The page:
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Michelles Blog My Journey From Transplant To 100km Challenge

Last weekend leukaemia survivor Michelle Richards completed the London2Brighton challenge in a gruelling 29 hours and 15 minutes. Here, she tells us, in her own words – about her journey from transplant to the finish line.

Michelle at the finishing line with her team – greeted by family and friends

Michelle’s Words: A long way to go, to a seaside town, far, far away…
When sitting in my hospital bed in September 2011, receiving my life-saving stem cells from my anonymous donor, I knew that one day I would have to give something back to the charity and hospital that saved my life. I knew that recovery was a long way away but that day, September 2nd 2011 was the start of the rest of my life. My new birthday!

At a hospital visit to Weston Ward with Rose and my Mum Jackie

Recovery was slow but went well, a few bumps in the road but I got stronger as each day, week and month went by. When I reached my first anniversary (my first birthday!) I knew it was time to think about giving something back. I was sporadically going to the gym but found it hard to sustain. I needed a goal. Then I heard about the 100km hike from London to Brighton and straight away thought, I fancy that! My family and friends tried to talk me out of it, saying that there was no way I was ready for that sort of challenge but as the walk was in May 2013, I had plenty of time to train.

My first training walk was 10km and afterwards, the thought of doing it a further 10 times was very hard to envisage. I mean, I had to come home for a three hour nap to recover! But I’d made it 10km and it was a start. My husband and I signed up for the walk and, as we started talking about it, more and more people began showing interest in our goal. Some of them even fancied doing the walk too and so the LEUKA SKYWALKERS WAS BORN.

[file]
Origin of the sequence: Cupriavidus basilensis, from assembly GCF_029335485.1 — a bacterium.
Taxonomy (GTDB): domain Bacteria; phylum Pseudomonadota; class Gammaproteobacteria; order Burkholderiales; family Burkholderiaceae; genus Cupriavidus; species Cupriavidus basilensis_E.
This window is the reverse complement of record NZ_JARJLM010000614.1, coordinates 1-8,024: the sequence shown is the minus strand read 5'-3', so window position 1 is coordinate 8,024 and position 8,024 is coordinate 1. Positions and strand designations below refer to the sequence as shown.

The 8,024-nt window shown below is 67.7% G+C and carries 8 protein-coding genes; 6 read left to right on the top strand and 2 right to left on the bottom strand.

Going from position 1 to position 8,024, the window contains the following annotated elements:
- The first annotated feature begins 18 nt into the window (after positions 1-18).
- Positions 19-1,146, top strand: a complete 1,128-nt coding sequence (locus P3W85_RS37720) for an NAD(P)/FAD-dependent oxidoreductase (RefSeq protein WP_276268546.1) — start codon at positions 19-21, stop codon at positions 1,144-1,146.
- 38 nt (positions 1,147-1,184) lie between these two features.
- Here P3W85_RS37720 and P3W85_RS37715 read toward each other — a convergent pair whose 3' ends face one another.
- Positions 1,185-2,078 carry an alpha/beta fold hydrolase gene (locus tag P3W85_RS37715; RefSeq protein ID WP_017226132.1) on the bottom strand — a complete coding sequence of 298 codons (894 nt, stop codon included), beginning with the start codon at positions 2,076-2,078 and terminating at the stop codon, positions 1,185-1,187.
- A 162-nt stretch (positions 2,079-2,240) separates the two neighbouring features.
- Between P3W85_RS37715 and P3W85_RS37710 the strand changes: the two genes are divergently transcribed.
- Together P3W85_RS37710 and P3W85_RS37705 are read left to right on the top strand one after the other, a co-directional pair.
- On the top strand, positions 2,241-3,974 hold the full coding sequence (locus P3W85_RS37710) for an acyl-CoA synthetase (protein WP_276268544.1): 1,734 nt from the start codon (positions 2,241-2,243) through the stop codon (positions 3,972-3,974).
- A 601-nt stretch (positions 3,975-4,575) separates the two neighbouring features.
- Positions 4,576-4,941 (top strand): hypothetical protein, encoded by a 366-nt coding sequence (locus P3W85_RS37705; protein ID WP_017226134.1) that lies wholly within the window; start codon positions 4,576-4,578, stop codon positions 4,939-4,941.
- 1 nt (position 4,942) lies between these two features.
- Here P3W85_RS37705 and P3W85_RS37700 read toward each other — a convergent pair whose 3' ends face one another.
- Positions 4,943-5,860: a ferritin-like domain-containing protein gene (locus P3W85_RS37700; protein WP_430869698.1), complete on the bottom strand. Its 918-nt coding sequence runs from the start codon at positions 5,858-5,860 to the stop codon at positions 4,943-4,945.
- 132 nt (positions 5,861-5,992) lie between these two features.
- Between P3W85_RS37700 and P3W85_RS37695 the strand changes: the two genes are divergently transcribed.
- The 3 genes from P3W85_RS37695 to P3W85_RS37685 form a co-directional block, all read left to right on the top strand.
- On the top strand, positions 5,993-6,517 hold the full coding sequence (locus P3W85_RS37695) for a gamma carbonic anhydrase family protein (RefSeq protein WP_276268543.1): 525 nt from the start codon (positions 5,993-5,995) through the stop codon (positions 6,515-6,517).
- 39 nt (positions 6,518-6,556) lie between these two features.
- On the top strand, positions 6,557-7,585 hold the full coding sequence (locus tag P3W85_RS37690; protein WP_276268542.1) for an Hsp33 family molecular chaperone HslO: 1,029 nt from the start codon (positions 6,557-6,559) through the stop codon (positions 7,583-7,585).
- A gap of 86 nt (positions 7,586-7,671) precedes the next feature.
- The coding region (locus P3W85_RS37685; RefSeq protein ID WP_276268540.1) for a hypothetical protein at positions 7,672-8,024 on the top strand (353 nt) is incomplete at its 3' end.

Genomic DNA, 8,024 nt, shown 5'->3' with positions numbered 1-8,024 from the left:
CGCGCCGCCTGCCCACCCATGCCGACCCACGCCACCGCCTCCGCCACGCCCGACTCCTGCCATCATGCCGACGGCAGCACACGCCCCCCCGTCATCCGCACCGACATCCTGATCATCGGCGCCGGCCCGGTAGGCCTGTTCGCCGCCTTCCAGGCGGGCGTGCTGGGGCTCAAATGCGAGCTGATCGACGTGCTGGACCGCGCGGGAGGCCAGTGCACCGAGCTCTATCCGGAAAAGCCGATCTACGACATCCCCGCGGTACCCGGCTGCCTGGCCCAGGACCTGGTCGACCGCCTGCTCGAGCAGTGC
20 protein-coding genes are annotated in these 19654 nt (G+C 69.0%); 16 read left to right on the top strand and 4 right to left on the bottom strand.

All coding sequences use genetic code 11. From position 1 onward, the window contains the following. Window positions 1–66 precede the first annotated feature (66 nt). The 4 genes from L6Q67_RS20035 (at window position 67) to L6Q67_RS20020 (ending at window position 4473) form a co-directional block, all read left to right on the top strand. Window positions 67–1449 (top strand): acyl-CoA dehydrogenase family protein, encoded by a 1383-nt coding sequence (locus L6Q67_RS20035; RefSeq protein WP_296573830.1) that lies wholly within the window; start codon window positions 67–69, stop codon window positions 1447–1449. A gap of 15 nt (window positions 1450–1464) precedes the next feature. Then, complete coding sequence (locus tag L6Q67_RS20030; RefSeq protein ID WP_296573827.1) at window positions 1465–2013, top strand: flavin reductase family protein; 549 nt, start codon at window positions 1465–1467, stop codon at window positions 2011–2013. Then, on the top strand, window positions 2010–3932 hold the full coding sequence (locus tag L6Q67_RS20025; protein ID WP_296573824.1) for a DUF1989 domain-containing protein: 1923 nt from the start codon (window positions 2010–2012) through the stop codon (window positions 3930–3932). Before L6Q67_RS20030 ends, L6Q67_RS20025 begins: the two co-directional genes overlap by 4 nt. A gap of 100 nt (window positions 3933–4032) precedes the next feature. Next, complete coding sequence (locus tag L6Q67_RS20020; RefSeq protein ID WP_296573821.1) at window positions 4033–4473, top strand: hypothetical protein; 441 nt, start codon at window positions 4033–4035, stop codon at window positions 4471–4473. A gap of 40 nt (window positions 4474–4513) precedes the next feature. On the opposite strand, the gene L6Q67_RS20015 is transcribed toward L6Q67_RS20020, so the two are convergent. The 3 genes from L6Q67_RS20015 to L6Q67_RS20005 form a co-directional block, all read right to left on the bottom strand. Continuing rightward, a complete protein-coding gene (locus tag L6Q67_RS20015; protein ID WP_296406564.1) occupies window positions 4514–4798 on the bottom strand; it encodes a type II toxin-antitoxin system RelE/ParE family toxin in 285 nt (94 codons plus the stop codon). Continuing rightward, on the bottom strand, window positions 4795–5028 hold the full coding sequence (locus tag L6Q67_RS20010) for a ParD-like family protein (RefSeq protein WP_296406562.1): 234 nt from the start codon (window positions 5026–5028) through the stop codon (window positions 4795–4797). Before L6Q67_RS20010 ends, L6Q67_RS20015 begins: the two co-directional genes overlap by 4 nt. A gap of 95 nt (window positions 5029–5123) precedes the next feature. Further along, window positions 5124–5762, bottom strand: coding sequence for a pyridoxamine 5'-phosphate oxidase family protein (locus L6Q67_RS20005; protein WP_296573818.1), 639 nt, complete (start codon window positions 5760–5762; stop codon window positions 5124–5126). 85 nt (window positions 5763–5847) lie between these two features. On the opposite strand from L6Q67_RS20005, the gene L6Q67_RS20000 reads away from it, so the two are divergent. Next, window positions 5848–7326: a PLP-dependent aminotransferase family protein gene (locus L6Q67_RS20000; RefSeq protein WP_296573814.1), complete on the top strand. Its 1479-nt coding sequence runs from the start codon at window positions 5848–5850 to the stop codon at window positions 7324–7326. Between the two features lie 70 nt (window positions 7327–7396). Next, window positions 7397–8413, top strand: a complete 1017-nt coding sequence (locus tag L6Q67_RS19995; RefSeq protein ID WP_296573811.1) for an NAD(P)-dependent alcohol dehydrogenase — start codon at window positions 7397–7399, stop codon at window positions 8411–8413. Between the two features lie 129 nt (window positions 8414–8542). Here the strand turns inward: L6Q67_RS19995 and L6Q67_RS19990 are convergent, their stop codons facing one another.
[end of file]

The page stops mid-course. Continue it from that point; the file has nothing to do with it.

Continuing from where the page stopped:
Michelle with her husband Chris

The event soon came round and our team, who had all trained hard together, had formed strong bonds and were all dedicated to achieving our goals. At first some of us were worried we were not going to hit our fundraising target, but as time went on, it became clear that the amount of support infact far exceeded our goal. We had gone from hoping to raise £5,000 to almost £19,000 – it was beyond our wildest dreams!

As for the walk itself – what can I say other than – OUCH! It was amazing, emotional and painful.

Mr Motivator lead our warm up (still wearing his trademark dayglo Lycra!) and we set off very enthusiastically. Each ‘rest point’ was a milestone – mentally and physically. Getting to each stop was our way of breaking down our goal into smaller, more manageable chunks. When we reached each stop we checked feet, tended to blisters, grabbed a bite and filled water bottles and then we were off again.

The night section of the walk became very tedious, as your senses are limited in the dark. It was cold, dark, muddy and very quiet… almost eerie. People were exhausted and deprived of sleep. Everyone felt the boost when the morning dawn chorus finally came and the sight of the sun rising was brilliant. Almost instantly we were chatting again – but we couldn’t get too excited – we still had ten hours left to go!

The last 20km was by far the hardest of the course. We were physically in pain and emotionally tired but even through the odd tears of pain and frustration we all kept each other going. Each kilometre was sign posted and seemed to take longer and longer to reach. They also threw in the biggest hills of the whole course – just for added fun!

29 hours and 15 minutes later – we finally saw the finish line. We sucked up the pain and quickened our pace. Our friends and family were there to greet us and already the good memories of what we had experienced were starting to outweigh the bad. Together we crossed the line. We were all so proud of what we had achieved. Our feet were in a bad way – but it was soon forgotten about over a glass (or two!) of champagne…

Thank you to all our sponsors and supporters, without your encouragement we may not have got that far. And most of all – thank you Leuka for saving my life.

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